In further signs of the potential threat posed by the ‘big four’ accountancy giants to traditional law firms, EY has announced the recruitment of three international legal heavyweights to strengthen its global presence.

EY was granted an alternative business structure licence in 2014 to offer legal services in England and Wales. However, EY global law leader Cornelius Grossmann (pictured) said new legislation and compliance measures ‘demand that we provide more expansive legal services globally’.

Paola Bruzzone, former general counsel at Falabella, the largest South American department store, will lead EY’s newly established legal services group in Chile, initially focusing on corporate and commercial, M&A, and employment law.

Jorge Garnier, former White & Case international attorney and general counsel for Argentinian energy company Genneia, will build a new team focusing on corporate law services in Argentina.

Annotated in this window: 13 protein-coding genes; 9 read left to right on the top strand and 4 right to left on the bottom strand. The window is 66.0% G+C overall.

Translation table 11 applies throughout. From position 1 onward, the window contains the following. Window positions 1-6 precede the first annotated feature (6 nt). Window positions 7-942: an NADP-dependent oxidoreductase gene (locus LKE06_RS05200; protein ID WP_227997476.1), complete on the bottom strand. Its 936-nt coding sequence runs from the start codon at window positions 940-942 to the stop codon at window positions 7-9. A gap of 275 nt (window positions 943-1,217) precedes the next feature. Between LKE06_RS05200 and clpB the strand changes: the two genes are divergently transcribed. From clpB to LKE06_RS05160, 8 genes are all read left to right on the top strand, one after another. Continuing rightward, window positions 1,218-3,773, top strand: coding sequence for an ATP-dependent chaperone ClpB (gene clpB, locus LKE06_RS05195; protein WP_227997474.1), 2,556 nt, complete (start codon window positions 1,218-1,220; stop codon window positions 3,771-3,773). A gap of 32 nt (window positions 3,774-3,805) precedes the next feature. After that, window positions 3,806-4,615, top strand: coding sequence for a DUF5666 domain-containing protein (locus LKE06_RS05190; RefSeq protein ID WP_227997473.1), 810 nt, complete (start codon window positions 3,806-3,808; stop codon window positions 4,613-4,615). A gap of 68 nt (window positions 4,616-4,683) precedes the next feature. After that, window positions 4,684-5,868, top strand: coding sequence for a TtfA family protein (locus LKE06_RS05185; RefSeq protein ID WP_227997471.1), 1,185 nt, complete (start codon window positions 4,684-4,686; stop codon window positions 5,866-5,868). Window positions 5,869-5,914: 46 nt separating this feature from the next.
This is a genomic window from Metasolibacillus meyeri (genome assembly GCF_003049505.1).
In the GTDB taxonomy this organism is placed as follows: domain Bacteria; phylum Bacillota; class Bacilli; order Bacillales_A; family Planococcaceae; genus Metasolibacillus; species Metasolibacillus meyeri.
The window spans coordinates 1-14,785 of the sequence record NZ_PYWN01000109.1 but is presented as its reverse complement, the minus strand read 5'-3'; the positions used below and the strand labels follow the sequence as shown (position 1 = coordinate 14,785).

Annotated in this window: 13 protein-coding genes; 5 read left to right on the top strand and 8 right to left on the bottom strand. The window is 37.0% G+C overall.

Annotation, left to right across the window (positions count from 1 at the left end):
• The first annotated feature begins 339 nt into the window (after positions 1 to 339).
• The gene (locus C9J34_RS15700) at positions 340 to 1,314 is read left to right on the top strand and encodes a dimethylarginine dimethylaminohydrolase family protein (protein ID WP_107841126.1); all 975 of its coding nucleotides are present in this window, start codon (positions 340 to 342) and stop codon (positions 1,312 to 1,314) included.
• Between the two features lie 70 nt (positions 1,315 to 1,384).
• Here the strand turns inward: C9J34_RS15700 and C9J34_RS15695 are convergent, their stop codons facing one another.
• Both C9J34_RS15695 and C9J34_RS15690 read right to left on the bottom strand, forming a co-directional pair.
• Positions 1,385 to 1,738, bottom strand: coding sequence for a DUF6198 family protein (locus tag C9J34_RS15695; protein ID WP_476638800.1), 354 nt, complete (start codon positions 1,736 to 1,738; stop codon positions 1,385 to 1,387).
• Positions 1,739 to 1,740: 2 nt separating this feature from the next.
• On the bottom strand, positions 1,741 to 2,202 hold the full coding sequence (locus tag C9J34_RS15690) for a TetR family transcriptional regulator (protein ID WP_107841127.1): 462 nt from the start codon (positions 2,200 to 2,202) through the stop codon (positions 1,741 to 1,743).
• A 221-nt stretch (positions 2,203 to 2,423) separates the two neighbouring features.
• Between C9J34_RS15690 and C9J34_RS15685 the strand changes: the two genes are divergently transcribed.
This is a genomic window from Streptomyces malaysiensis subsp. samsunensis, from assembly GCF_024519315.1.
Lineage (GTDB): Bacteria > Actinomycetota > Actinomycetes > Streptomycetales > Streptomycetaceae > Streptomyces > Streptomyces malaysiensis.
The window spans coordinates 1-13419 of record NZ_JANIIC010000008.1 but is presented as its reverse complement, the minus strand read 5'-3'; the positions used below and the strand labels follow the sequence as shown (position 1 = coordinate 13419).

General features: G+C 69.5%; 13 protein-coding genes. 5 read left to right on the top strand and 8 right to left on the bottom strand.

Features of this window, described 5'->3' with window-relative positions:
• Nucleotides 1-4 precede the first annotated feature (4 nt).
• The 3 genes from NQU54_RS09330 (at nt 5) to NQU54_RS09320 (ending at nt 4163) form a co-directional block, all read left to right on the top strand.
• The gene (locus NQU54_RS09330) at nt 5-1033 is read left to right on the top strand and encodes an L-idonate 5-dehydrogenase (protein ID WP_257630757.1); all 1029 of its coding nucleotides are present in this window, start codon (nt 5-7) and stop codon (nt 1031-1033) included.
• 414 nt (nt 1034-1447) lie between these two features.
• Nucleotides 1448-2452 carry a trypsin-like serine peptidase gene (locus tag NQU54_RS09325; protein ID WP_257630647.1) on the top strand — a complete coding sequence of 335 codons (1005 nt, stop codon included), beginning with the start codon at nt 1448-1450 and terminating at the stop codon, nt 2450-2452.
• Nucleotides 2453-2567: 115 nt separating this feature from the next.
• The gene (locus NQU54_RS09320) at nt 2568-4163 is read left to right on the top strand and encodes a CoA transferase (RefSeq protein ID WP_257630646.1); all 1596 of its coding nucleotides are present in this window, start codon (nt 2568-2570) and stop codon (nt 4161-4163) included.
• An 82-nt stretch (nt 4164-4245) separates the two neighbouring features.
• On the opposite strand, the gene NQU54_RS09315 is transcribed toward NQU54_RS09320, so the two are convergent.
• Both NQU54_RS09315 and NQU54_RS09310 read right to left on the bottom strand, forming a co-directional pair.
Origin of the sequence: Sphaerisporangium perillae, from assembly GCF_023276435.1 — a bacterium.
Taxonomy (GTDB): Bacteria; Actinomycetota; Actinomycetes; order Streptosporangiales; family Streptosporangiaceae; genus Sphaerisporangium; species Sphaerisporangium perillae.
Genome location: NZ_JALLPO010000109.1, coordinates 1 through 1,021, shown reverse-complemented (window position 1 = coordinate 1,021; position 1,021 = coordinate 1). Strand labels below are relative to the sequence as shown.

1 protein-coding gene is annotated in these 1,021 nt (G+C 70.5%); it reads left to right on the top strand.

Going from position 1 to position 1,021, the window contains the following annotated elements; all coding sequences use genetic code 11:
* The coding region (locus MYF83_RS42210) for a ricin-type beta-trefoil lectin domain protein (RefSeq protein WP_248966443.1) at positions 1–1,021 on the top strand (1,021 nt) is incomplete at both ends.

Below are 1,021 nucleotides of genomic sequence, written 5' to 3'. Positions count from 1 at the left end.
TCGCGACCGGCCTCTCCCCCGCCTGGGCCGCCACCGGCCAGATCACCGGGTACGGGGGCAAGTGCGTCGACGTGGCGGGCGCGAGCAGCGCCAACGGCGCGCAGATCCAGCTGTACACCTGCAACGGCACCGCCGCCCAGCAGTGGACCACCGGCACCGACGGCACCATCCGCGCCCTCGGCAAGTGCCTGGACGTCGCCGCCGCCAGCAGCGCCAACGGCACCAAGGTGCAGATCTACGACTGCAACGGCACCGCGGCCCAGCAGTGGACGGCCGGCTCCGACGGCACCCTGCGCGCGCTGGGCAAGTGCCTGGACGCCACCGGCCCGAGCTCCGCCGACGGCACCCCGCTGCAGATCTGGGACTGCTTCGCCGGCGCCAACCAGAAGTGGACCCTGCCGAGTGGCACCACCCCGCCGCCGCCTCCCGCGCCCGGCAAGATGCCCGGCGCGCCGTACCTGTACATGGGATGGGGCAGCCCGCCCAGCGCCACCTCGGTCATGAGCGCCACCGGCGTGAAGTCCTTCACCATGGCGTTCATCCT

Former Norton Rose Fulbright partner Anthony Kramreither will lead EY Law’s business team in Canada, strengthening the firm’s expanding transaction law practice.

The north American country appears to be fertile ground for the accountancy firms. Earlier this year Deloitte, the only one of the ’big four’ not to create an ABS in the UK, announced the formation of a new legal business in Canada called Deloitte Conduit Law LLP, having acquired an existing law firm in Toronto.

The ability for the accountancy giants to attract heavyweights also suggests the accountancy giants pose recruitment and retention threats to private practice.

This month PwC Legal announced that it had appointed Laetitia Costa to head its banking and finance team. Costa, who was a partner at Milbank, Tweed, Hadley & McCloy in London, spent seven years at magic circle firm Clifford Chance, and has also worked for Allen & Overy, Ashurst and Freshfields Bruckhaus Deringer.

Earlier this year, David Farmer joined PwC Legal’s pensions team from DLA Piper while Thomas Colmer, who has specialised in domestic and cross border M&As for more than 16 years, joined from Osborne Clarke.